O wretched man that I am! who shall deliver me from the body of this death?…
The writer represents himself as having two personalities — the inner man, and the outer man, i.e., the body. A word or two about the human body.
I. IT IS IN THE UNREGENERATE MAN A PERSONALITY. "I am carnal," that is, I am become flesh. This is an abnormal, a guilty, and a perilous fact. The right place of the body is that of the organ, which the mind should use for its own high purpose. But this, through the pampering of its own senses, and through the creation of new desires and appetites, becomes such a power over man that Paul represents it as a personality, the thing becomes an ego.
II. AS A PERSONALITY IT BECOMES A TYRANT. It is represented in this chapter as a personality that enslaves, slays, destroys the soul, the inner man. It is a "body of death." It drags the soul to death When man becomes conscious of this tyranny, as he does when the "commandment" flashes upon the conscience, the soul becomes intensely miserable, and a fierce battle sets in between the two personalities in man. The man cries out, "What shall I do to be saved?" "Who shall deliver me?"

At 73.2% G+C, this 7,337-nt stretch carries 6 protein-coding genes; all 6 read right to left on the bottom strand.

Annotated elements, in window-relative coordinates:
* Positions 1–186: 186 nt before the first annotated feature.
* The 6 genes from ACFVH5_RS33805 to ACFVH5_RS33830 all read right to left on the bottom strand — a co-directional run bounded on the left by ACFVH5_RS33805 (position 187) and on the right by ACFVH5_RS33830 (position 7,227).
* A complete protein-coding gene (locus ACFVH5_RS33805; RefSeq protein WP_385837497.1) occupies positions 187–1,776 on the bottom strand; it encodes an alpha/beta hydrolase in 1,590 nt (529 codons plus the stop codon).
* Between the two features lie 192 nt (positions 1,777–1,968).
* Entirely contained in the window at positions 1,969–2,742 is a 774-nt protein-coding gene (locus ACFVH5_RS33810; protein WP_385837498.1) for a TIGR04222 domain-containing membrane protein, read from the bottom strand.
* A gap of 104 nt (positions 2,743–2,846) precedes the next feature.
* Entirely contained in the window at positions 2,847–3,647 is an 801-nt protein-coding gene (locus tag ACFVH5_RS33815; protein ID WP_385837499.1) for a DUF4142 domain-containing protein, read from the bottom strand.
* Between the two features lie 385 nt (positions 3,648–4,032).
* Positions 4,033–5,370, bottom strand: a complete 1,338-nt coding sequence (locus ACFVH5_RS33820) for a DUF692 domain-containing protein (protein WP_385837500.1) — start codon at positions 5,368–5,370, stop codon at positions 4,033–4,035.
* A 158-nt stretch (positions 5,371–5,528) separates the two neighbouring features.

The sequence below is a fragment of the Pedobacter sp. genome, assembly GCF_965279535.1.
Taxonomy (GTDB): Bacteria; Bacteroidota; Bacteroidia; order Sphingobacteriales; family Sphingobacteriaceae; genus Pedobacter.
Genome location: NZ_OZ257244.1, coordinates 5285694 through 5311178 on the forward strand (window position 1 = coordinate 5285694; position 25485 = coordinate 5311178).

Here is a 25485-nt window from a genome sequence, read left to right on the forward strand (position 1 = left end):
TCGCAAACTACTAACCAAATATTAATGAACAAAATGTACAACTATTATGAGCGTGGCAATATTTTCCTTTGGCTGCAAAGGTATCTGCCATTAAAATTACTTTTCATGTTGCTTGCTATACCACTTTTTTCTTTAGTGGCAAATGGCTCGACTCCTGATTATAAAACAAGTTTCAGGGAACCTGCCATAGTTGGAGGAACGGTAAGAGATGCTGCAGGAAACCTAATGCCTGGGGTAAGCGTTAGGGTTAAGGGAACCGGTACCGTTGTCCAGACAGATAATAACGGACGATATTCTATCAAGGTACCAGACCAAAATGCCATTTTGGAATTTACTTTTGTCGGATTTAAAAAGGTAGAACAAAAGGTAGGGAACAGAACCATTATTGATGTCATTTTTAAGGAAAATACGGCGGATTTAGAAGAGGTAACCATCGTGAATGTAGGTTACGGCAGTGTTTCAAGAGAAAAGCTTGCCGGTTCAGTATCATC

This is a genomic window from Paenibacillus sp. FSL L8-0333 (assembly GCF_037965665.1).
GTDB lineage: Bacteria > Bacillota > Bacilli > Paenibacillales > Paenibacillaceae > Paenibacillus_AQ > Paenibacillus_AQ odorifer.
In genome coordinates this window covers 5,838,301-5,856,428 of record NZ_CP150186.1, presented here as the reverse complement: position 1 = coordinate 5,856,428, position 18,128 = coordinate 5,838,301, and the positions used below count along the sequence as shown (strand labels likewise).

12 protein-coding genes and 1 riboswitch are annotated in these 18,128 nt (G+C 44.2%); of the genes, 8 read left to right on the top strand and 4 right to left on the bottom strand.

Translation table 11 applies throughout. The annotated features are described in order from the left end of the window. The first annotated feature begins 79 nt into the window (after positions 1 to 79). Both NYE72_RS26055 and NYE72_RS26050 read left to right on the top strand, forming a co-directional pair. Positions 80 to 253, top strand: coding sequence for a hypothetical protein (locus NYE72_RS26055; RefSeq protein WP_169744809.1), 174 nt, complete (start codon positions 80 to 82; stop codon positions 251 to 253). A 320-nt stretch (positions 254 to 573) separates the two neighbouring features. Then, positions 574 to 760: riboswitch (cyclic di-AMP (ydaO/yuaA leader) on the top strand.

III. AS A TYRANT IT CAN ONLY BE CRUSHED BY CHRIST. In the fierce battle Christ came to the rescue, and struck the tyrant down. In this Epistle the writer shows that man struggled to deliver himself —
1. Under the teachings of nature, but failed (see chap. Romans 1). He became more enslaved in materialism.
2. Under the influence of Judaism, but failed. By the deeds of the law no man was justified or made right. Under Judaism men filled up the measure of their iniquities. Who, or what, then, could deliver? No philosophers, poets, or teachers. Only one. "Thanks be to God through Jesus Christ."
(D. Thomas, D. D.)
Parallel VersesKJV: O wretched man that I am! who shall deliver me from the body of this death?